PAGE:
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Thaddeus B. Kubis

Converging Technologies and Print

By Thaddeus B. Kubis

About Thaddeus B.

Thad has developed The Institute For Media Convergence (, into a leading Media Convergence research group and NAK Integrated Marketing Inc., ( an internationally known, integrated marketing resource utilizing emerging technologies linked to print.

The Death of the Internet!

Will the disaster of the Facebook IPO be the final nail in the coffin of the Internet?

No I don’t think so. However, I do think that the Internet and all that is lumped together under it and the various “e-” terms are going to be redefined. That’s good for media convergence.

Why you ask? The “e-” stuff was gaining overwhelming momentum in the plan to move to new media without—in many cases—there being a valued reason to move to new media, other than the view that, “Well I need to be there because everyone else is there.”

The NEW Internet will over the next few years become a strong part of any media and marketing convergence plan—an integrated and converged part, I might add. It will be a strong part, but not the only part.

The days of print is dead and there will be NO other media but “e-” media are over. It is an integrated and converging, device-sensitive world, and the proof of that argument has already started to be developed.

A question that must be asked is, “Can print and its related media be considered a device?”
I have stated before that the answer is, “Yes”—device, screen, tool, all integrated in one media.

Need proof? Just click on any or all of these links:

At the Internet Week events held in New York City, I spoke to a few people who also are starting to wonder if the Internet, web 2.0 and the like are more than a bubble. To be a bubble, you need to have a surface to contain the air inside the bubble and the air or gases that make up the bubble. I am not sure which is missing—the outer skin or the interior “gas”—but I do have my own opinion.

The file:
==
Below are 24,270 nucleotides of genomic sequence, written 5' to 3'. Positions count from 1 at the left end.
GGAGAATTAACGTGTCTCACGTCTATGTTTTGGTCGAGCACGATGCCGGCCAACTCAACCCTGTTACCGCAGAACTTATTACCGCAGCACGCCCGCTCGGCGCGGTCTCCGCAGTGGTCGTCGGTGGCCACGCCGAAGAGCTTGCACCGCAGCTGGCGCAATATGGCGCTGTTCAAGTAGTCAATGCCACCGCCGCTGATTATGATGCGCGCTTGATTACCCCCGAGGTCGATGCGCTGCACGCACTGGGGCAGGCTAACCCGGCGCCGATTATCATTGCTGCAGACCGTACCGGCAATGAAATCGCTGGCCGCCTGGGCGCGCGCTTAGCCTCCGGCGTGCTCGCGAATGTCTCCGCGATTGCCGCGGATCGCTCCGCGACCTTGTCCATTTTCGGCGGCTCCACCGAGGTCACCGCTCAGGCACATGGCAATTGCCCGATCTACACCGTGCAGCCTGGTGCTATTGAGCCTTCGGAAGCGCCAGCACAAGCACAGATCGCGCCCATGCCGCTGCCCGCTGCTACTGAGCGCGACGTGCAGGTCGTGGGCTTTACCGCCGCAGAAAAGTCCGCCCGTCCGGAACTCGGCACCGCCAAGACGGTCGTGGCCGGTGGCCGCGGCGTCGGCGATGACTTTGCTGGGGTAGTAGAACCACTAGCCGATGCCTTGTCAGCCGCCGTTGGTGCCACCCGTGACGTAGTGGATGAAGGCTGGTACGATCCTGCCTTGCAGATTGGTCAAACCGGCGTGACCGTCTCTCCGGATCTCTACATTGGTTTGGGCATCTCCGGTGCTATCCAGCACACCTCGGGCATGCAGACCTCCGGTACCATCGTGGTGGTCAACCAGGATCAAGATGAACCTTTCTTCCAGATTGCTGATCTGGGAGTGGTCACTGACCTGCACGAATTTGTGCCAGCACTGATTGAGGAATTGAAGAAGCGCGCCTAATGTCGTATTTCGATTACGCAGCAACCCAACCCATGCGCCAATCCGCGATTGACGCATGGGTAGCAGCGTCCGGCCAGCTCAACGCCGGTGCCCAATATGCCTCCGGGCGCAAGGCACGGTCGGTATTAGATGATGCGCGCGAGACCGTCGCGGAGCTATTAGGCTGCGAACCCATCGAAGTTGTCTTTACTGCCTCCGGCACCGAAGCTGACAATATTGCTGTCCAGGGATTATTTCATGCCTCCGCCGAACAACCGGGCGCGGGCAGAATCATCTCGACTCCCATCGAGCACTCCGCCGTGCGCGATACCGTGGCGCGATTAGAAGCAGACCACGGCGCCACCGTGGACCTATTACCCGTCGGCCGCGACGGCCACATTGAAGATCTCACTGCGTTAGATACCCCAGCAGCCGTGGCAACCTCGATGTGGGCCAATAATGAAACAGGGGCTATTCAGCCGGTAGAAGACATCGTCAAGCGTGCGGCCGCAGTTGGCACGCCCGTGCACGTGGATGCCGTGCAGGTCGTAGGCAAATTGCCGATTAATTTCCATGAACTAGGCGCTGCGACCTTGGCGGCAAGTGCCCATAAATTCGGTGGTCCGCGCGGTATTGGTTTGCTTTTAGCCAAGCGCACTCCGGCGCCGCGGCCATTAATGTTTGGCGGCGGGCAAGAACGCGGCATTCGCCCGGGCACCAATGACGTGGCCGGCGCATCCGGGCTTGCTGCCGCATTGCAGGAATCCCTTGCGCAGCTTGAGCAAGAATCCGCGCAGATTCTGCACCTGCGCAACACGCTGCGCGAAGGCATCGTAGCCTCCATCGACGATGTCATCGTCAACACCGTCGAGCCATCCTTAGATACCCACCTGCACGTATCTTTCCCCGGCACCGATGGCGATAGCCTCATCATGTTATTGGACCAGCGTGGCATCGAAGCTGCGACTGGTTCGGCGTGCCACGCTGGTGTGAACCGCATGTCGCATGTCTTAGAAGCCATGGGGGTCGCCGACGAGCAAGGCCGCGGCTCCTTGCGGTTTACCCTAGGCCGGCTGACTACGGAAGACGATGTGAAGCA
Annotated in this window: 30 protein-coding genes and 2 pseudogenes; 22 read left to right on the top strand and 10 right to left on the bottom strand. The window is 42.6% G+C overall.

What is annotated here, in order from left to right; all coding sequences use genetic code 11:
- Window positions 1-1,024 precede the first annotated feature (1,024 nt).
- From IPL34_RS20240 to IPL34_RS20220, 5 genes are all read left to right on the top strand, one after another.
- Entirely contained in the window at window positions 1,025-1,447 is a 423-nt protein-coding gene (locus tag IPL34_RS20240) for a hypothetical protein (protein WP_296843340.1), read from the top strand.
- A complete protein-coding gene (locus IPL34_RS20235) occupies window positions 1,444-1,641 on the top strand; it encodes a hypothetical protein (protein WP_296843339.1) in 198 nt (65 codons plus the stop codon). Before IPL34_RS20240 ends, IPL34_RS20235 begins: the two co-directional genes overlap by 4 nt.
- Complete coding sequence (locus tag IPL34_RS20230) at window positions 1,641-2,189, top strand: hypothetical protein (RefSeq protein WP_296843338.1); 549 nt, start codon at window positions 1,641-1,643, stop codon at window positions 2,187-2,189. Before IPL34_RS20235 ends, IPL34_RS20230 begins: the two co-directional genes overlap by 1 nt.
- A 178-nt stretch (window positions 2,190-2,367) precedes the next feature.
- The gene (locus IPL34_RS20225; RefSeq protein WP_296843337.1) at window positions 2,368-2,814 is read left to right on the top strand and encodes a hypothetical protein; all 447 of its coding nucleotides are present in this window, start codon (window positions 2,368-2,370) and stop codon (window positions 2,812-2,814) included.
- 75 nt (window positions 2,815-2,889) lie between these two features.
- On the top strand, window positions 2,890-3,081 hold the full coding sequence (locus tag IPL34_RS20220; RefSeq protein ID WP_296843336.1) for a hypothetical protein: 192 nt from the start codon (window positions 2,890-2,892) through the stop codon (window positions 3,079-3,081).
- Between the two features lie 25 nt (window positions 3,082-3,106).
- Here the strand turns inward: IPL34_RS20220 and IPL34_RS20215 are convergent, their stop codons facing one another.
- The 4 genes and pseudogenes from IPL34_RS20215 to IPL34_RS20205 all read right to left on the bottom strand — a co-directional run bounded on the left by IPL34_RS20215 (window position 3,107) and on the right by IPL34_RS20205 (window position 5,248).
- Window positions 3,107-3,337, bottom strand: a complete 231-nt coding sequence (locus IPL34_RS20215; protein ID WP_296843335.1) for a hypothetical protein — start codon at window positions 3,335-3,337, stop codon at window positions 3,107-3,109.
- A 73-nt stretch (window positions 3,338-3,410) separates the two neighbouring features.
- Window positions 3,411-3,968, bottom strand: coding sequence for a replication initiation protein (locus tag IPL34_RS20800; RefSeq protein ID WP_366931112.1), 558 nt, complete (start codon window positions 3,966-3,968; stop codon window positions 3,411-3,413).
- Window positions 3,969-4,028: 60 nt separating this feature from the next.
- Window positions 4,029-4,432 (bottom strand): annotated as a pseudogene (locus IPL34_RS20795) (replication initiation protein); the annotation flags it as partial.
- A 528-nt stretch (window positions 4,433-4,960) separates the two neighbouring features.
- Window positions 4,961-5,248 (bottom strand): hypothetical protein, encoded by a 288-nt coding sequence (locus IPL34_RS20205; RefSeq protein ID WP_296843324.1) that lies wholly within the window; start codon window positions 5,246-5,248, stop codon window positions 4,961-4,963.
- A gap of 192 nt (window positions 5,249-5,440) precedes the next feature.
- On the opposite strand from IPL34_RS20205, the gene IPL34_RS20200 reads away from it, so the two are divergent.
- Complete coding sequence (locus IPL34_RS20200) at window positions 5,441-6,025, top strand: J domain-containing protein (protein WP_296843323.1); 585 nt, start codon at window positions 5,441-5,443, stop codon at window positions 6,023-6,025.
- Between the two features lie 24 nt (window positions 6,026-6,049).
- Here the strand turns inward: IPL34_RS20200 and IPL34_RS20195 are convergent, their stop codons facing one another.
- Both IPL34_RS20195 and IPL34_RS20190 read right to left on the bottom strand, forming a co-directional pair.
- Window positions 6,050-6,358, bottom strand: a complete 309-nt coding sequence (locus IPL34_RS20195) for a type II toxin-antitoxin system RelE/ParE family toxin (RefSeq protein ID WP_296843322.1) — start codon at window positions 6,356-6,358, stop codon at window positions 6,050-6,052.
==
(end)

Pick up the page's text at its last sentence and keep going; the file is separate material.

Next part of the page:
A friend and creative associate who also attended the event was somewhat stunned to hear the “captains of the Internet” starting to doubt there’s gold in “e-” commerce. On the other hand, he was quite impressed by the presentation by Jim Taylor, vice chairman, Harrison Group.

Taylor’s presentation—“Devices, Consumption and the Digital Landscape 2012”—was for many a dynamic view of the future’s future. See for your self. 

I have been telling many people in the industry that the stuff is about to hit the fan and the fan blades will provide a new pie chart of what we will use in the world of media, media convergence and marketing. This report is the beginning of the new stuff.

No, the Internet will never be dead, nor will print collateral, magazines, newspapers and other offline technology. The Internet—like the print and the offline media arena did—will need to change. Change is good and that kind of change is good for media convergence. Device-centric or not, with what is happening, media convergence can now be viewed as a valid new media.

Remember media convergence is composed of the cloud/computing, communications, content and the consumer/customer, as I have been saying for a while now. Without the customer, the other three “Cs” are getting an “F.”  If what many of the studies I have been reading are correct, then consumers are looking EVERYWHERE—not INTERNETWHERE—to link, touch engage, contact and, yes, buy.  Everywhere is a small word with a very large meaning, particularly in media. Media that they the customer/consumer are defining and shaping to meet there own demands.

Media needs to provide a measured ROI, and if digital media cannot deliver or the user wishes to have an ad-free digital environment, then think where the ads, messages and other communications will need to placed.

Want to guess where? Email me at

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